It’s been more than 120 years since Ivan Puluj and Wilhelm Röntgen conducted their groundbreaking experiments leading to the discovery of X-rays. The rays were produced by an accelerated beam of electrons that impacted a tungsten target located inside a vacuum tube. Similar to an incandescent light bulb, a filament is heated to a temperature in excess of 1000 oC, with the electrons being “boiled off” but the process is very inefficient and much of the energy is wasted. Despite the technological advances in medical imaging that have taken place during the past century, the design of X-ray tubes has remained largely unchanged. Until now.
Clayton Christensen (above right, © Forbes), professor at Harvard Business School, is best known for his seminal work, The Innovator’s Dilemma, which has the subtitle, When New Technologies Cause Great Firms to Fail. He introduced the concept of “disruptive innovation,” demonstrating how outstanding companies that do everything “right” can still be blindsided and lose their market leadership when an unexpected competitor, with a novel and disruptive technology, emerges. Could this phenomenon be about to strike the field of X-ray source manufacturing?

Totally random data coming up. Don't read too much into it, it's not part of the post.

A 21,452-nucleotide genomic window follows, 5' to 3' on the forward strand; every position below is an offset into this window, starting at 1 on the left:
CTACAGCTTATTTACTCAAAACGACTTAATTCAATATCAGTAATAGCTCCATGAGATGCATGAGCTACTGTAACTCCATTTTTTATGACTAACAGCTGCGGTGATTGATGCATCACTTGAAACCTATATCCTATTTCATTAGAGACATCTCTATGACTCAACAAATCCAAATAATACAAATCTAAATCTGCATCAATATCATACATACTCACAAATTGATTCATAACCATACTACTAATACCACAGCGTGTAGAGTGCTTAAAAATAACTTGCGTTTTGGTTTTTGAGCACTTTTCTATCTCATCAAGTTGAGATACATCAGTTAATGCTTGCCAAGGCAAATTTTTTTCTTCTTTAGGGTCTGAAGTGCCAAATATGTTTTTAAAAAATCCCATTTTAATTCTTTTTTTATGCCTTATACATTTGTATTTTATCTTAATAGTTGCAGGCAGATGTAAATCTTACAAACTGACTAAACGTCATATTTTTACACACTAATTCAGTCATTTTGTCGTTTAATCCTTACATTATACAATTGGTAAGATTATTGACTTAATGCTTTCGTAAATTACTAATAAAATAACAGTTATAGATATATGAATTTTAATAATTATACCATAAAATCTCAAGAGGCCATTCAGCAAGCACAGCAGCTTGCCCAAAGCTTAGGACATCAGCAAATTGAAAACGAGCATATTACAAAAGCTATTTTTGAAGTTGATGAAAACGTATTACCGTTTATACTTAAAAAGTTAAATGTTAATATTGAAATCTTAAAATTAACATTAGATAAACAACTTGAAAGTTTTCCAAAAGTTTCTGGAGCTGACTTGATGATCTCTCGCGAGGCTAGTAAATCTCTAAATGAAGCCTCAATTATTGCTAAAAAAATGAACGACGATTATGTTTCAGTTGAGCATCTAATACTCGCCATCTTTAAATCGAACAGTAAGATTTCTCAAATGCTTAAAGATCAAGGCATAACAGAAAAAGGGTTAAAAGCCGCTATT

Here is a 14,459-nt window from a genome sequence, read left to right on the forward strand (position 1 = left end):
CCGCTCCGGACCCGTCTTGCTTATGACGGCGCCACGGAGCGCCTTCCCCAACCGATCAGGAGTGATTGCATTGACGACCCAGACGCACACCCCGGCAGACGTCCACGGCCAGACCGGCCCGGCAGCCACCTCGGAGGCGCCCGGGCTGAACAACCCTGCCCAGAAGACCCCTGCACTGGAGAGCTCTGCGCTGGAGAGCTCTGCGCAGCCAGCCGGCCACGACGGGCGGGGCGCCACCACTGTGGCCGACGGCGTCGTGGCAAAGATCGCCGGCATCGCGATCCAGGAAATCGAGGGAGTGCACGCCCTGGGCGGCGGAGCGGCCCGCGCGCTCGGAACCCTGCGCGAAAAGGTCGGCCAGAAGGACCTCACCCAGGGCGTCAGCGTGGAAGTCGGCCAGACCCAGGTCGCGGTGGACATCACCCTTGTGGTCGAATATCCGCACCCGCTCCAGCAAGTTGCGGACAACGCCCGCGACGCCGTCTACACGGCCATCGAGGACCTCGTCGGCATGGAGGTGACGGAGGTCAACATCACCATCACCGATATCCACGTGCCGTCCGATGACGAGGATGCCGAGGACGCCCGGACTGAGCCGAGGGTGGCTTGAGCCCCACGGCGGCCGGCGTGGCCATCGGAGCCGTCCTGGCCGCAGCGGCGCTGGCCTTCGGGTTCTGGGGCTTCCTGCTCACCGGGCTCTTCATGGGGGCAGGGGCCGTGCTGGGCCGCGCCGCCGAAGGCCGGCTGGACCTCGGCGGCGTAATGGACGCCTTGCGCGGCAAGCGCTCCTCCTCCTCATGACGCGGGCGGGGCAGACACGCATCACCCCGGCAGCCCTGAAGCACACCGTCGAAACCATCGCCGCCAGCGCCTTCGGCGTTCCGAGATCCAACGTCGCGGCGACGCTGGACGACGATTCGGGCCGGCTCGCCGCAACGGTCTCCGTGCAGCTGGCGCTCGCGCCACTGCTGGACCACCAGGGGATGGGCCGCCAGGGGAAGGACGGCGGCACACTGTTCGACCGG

There are currently three companies that have developed X-ray sources which are energy efficient, with lower size, weight and manufacturing costs. These systems employ “cold” cathode sources that use field emitters, where the field gradients at the end of sharp tips are strong enough to “pull” electrons into the vacuum without the use of heat. The American firm XinRay makes these tips using forests of carbon nano-tubes, which have been incorporated by the original equipment manufacturer Micro-X from Australia, in the DRX-Revolution device marketed by Carestream (seen at left).
Adaptix (UK) and Nanox (Japan) use solid tips, and the small size of these X-ray sources means that multiple emitters can be arranged in different geometric patterns on a flat panel. Whereas conventional tomosynthesis – as used in breast imaging – requires the X-ray source to be moved, the array of emitters in these new systems can be electronically activated in a sequence to provide tomosynthesis with no physical movement. Adaptix has demonstrated the potential clinical and economic impact of 3D tomosynthesis to image the chest (seen at right, © Adaptix) and will be bringing their approach to dental and breast imaging in future.
Here’s a bold prediction: in ten years’ time, the majority of X-ray products sold in the market will be based on field emitters. This begs the question: Will the major manufacturers – such as Dunlee and Varex – be able to adapt in time, or will their markets be disrupted?